Rupert Pupkin Speaks: Underrated Westerns - Phil Nobile Jr. ""

Tuesday, March 11, 2014

Underrated Westerns - Phil Nobile Jr.

This list is the first on my new Underrated Westerns series - look for more in the weeks to come!

Phil Nobile Jr is a writer and producer of non-fiction television content, and in his spare time is privileged to write about film for and its new print publication Birth.Movies.Death - More of a film enthusiast than a critic, Phil's first film memory is watching The Exorcist from the backseat of his parent's station wagon at the drive-in in 1973. You can find him on Twitter at @PhilNobileJr.

His column on what's interesting in the world of streaming movies at the moment - Phil's Big Streaming Pile - is always a great place to get recommendations.

THE HIRED HAND (1971) - When Easy Rider became a surprise box office hit, studios ran to play catch-up, and Universal greenlit a string of “youth market” pictures to cash in. Among them: Monte Hellman’s existential masterpiece Two-Lane Blacktop; Dennis Hopper’s The Last Movie, and Peter Fonda’s The Hired Hand. Universal no doubt hoped the son of Henry Fonda starring in and directing a Western of his own would make quite a splash among the New Hollywood crowd, but the quiet story about fraternity, loyalty and fate came and went with little notice. Sundance released a nice special edition DVD a decade ago, but with no streaming option the film is today once again in danger of being forgotten. Co-starring Verna Bloom and Warren Oates at his peak, the film is in many ways the existential equal of Hellman’s more famous road movie. For my money, it’s in every way superior to Easy Rider, and it’s a shame Peter Fonda didn’t direct more.

KEOMA (1976) - There were other Italian Westerns after Keoma, but there’s something so exclamatory and bold and FINAL about the film that it certainly feels like The Last Spaghetti Western. To the right set of sensibilities, everything inKeoma is pure magic. Franco Nero’s eyes burn through his dusty face, the dusty landscape, the dusty frame. Enzo Castellari’s eye is so measured and painterly here that one wonders if it could possibly be the same director who, just a few years later, phoned in The Last Sharkor Escape From The Bronx. The story of Keoma (Nero), a half-breed shunned in his youth by his half-brothers, and forced to fight them to the death in adulthood, is appropriately operatic. “Operatic” could also be loosely applied to the score, carpeted with alternately croaking and shrieking vocals which narrate the tale so specifically that it would make Paul Schrader jealous. Everything in the film is so big and on its sleeve that Keoma can be a hard sell to newcomers. But as the final course of a twelve-year meal of Italian westerns, Keoma is the richest, sweetest of desserts.

5 CARD STUD (1968) - This Agatha Christie-esque story about a poker game-turned-lynch mob being murdered one by one is creaky for 1968, but that’s sort of the fun of it: the realization that they were making nostalgic throwbacks even back then. Dean Martin and Robert Mitchum would be fun to watch onscreen together even on their worst day, and this programmer isn’t even close to their worst day. Other familiar faces, including Denver Pyle and Roddy McDowall, make this a comfy Sunday afternoon programmer. Notable for being Inger Stevens’ last film appearance before she committed suicide in 1970.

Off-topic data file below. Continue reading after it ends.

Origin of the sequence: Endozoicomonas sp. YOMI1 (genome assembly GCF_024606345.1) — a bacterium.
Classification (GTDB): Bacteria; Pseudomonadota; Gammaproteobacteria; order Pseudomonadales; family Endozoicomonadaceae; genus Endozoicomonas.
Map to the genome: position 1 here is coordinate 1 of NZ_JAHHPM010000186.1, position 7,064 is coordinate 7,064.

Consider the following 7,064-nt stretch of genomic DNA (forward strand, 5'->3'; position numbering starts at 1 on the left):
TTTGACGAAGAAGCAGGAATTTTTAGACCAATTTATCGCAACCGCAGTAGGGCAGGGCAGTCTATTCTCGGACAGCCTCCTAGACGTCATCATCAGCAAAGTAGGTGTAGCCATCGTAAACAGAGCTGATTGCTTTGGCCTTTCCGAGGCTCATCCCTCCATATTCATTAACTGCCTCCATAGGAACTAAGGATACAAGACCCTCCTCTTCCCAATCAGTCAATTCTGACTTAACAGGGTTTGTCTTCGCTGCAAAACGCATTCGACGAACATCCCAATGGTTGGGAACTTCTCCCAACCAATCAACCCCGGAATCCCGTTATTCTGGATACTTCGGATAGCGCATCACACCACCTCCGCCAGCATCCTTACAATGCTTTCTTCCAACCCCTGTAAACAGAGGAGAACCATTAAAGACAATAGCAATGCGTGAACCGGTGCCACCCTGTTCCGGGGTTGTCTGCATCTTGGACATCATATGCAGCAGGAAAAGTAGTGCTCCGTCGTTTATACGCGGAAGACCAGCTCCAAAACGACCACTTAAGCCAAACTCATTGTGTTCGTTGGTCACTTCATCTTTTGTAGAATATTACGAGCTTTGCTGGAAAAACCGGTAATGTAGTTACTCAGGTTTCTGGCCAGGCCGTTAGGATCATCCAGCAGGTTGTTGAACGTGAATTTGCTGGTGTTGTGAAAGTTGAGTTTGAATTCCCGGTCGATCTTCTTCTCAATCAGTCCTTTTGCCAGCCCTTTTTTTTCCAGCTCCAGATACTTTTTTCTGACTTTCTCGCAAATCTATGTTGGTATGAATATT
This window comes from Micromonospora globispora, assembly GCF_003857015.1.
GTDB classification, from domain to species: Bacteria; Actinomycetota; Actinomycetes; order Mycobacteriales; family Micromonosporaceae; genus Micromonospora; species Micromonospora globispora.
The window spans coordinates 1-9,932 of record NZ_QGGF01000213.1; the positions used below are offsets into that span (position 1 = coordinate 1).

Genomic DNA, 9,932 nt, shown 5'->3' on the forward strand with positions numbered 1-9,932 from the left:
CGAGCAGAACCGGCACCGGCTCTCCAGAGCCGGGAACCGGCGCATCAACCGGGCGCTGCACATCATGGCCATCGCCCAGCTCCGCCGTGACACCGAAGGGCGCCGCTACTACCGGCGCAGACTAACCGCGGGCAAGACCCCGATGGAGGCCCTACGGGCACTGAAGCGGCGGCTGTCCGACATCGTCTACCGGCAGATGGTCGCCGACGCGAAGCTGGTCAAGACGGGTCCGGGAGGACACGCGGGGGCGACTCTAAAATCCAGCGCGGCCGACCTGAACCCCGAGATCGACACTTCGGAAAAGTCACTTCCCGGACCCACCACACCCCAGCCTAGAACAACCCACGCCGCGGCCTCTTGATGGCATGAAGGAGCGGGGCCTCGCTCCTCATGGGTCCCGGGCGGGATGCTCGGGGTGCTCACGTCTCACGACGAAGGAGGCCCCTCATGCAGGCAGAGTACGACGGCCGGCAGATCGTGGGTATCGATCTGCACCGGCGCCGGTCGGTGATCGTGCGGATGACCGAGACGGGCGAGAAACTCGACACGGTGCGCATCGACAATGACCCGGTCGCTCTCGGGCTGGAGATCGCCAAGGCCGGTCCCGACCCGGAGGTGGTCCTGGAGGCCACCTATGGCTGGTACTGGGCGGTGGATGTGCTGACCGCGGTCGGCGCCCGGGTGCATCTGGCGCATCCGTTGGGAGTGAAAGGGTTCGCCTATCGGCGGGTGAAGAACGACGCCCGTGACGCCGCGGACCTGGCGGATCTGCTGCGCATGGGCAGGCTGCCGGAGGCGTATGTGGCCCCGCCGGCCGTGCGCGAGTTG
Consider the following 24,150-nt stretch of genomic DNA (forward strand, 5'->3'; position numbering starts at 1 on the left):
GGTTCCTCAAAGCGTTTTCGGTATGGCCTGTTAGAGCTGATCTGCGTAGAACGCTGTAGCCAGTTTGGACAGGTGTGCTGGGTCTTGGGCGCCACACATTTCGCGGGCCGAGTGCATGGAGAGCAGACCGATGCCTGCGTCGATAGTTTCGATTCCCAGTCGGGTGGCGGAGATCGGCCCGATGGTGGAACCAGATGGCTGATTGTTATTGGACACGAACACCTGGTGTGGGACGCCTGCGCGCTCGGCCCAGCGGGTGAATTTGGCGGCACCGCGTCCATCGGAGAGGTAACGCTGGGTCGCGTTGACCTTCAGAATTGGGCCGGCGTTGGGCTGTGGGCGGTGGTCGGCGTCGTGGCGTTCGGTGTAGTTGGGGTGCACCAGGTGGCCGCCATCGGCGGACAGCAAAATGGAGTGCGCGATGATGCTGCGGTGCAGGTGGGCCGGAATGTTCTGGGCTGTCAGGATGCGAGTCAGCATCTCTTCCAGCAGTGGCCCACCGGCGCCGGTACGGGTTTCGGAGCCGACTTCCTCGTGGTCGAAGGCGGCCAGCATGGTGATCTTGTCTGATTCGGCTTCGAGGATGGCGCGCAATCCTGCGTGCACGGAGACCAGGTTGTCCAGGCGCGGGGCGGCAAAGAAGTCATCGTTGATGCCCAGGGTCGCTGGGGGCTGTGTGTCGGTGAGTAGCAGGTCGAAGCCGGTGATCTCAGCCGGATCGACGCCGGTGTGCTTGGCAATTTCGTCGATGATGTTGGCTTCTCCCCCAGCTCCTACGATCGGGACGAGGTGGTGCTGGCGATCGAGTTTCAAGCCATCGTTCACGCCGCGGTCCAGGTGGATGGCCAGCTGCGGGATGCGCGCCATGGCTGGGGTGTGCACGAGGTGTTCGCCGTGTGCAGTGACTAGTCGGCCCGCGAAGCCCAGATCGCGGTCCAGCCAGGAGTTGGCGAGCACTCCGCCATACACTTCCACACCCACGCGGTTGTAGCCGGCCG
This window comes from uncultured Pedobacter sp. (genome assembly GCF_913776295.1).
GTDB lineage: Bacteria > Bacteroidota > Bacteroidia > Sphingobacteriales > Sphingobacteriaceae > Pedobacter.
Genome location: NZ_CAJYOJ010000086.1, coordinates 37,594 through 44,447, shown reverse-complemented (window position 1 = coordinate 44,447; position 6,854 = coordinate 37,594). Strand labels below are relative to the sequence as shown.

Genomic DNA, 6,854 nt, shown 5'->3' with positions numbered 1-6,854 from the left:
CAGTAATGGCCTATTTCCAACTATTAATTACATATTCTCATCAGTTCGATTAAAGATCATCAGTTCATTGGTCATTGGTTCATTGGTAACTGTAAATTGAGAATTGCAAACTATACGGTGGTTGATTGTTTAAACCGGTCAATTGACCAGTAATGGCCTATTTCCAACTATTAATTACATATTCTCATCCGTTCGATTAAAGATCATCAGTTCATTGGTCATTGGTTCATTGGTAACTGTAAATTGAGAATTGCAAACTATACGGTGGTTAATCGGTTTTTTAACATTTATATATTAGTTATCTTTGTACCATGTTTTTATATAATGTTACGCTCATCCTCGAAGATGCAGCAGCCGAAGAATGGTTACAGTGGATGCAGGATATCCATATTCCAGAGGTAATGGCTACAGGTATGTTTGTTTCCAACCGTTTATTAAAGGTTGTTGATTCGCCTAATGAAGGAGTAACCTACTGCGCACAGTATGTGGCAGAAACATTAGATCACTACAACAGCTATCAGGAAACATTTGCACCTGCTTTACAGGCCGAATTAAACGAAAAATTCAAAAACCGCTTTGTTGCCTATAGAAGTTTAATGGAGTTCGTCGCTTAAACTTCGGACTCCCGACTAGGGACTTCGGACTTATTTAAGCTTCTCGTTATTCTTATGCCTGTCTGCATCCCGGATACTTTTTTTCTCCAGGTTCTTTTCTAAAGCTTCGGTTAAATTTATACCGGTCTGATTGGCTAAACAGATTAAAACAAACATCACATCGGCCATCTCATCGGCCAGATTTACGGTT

CUT-THROATS NINE (1972) - Here’s a great minimalist Spanish Western that they keep threatening to remake. It maps a slasher/Ten Little Indians-type narrative onto its grisly palette, often getting surprisingly gory for 1972. Some Beach Red-type flashbacks sweeten the deal, and a protagonist switch (that beats the one from To Live And Die In LA to the screen by a dozen years) will knock you for a loop.

CHINA 9, LIBERTY 37 (1978) - Monte Hellman directed a pair of westerns back-to-back in the 60s - Ride In The Whirlwindand The Shooting. Either would be fine entries in any list of underrated Westerns, but my favorite of his forays into the genre is his 1978 “spaghetti western” (it’s often called such, but does the term apply when referring to shooting location and actors? It seems odd to use the phrase on a western made by an American). Though it’s one of Hellman’s more conventional narratives, his fascinations are still constantly below the surface, his keen observational eye helping the story avoid falling into cliche. The film offers up other pleasures, including Fabio Testi (Revolver, The Big Racket) and the achingly beautiful Jenny Agutter. The great character actor Sidney Lassick turns up, and the film boasts the unique screen credit "...and introducing Sam Peckinpah as Wilbur Olsen." For completists, it’s also noteworthy for being Warren Oates’ final Western, and he turns in his usual excellent performance.

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